Around this period TV was gaining traction and it became the social norm for families to gather round the television to watch the news (beamed in from London) and popular entertainment programmes (beamed in from London and the US). There were very few Scottish accents.
Admittedly, there were a handful of Scottish TV programmes but largely and especially in the early years they were of the tartan and shortbread variety and the production values – even to my unpractised eye –were second rate. BBC Scotland received (and still does) a fraction of the funds that Scots contribute to the TV licence fund. All of this confirming yet again, that if it came from Scotland, it was poor.

Demonstrate often enough to a child that it is too wee, too poor and too stupid and it will soak it up and accept it as fact.

(I actually heard two guys talking in my local gym and one used this as a reason to his mate as to why he was voting no. See. Imply it often enough and they will believe.)

In subsequent years we have Thatcher – a boom and bust economic cycle – a trumped up war in the Middle East – and now a government that has inclined so far to the right in recent years it’s a wonder Big Ben doesn’t have a lean to compete with thon tower in Pisa.

The impact of this kind of cultural stifling is subtle and yet, to my mind, far-reaching. I make no claim to being a social anthropologist, but I would contend that this is exactly the kind of situation from which our famous Scottish Cringe was born and has thrived. Throw in our Calvanistic propensities and it’s a certainty.

 Never heard of the term? It has its own page on Wikipedia, from where this quote comes …
…“a sense of cultural inferiority felt by many Scots, particularly in relation to a perceived dominance of English or anglocentric British culture, partly due to the importance of London, within the United Kingdom.”

One of the reasons I wrote the book, Carnegie's Call was to challenge this and to contribute to the conversation that would take us beyond it, to grow into a self-confident nation – for we are a nation – ready to take its place in the world on its own terms, not as the northern region - a narrow tartan backwater, as one pro-Unionist described us - of a larger state.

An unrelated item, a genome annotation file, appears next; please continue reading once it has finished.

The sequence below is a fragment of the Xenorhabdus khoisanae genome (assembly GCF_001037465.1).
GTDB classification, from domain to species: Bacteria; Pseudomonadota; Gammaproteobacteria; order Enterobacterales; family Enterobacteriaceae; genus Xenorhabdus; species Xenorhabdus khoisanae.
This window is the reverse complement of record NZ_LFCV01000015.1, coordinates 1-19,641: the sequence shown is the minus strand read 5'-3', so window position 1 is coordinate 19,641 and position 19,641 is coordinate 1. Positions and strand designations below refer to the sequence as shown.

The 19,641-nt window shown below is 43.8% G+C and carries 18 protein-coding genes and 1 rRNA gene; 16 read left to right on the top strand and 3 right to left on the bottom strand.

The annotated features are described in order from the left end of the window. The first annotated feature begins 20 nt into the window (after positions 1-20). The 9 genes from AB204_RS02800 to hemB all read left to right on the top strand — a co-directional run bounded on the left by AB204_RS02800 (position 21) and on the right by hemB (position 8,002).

I don’t think such an inherited inferiority complex is unique to us Scots, but many other countries are able to work through it with an acceptance of their culture and shared identity and an ability to express their reality through self-determination.

In my view, there were lots of compelling reasons for us Scots to accept a state of independence, but for me, this was the most important one. I took in the arguments on the currency, the economy, our defence capabilities, our role on the world stage and thought, aye, fair enough, we can work through all that, but why is no-one talking about this?

With self-government would come self-confidence. It’s much more important than the pound/ euro/ groat in our pocket. To a nation that has been stifled in many ways, for more than 300 years  it is beyond price.

Tuesday, 5 August 2014

Wot I Read in July

The Dark Blood – AJ Smith

This is the 2nd in The Chronicles of the Long War series. (FYI - The Black Guard was the first.) And it is bloody brilliant. I do love me some epic fantasy and this book delivers on all angles. A carefully constructed world – just familiar and yet different enough to engage – great plotting, wonderful baddies and heroes you want to spend time with. Not read any fantasy for a while? Get stuck into this.

Cold in July – Joe R Lansdale

This book, from which the movie was made, had me scratching my head and asking, why the hell have I not read everything this man has ever written? He is tremendous. His characters are as quirky as a frog in a hat and his prose sharp and telling. Go read it already.

Walter Mosley – Rose Gold

A Walter Mosley release is an occasion in my house. What can I say, I’m a fan. And in this book, one of my favourite ever characters to be committed to print – Easy Rawlins – is back on the case.
Wonderful stuff.

Jay Posey – Morningside Fall

Legends of the Duskwalker Book 2 – follow up to “Three” the 2013 release from Angry Robot. This is sci-fi, but if you are not a fan of that genre don’t be put off – it’s gritty, truly action-packed and in your face. The action just does not let up for 400 odd pages. Just begging to be made into a movie!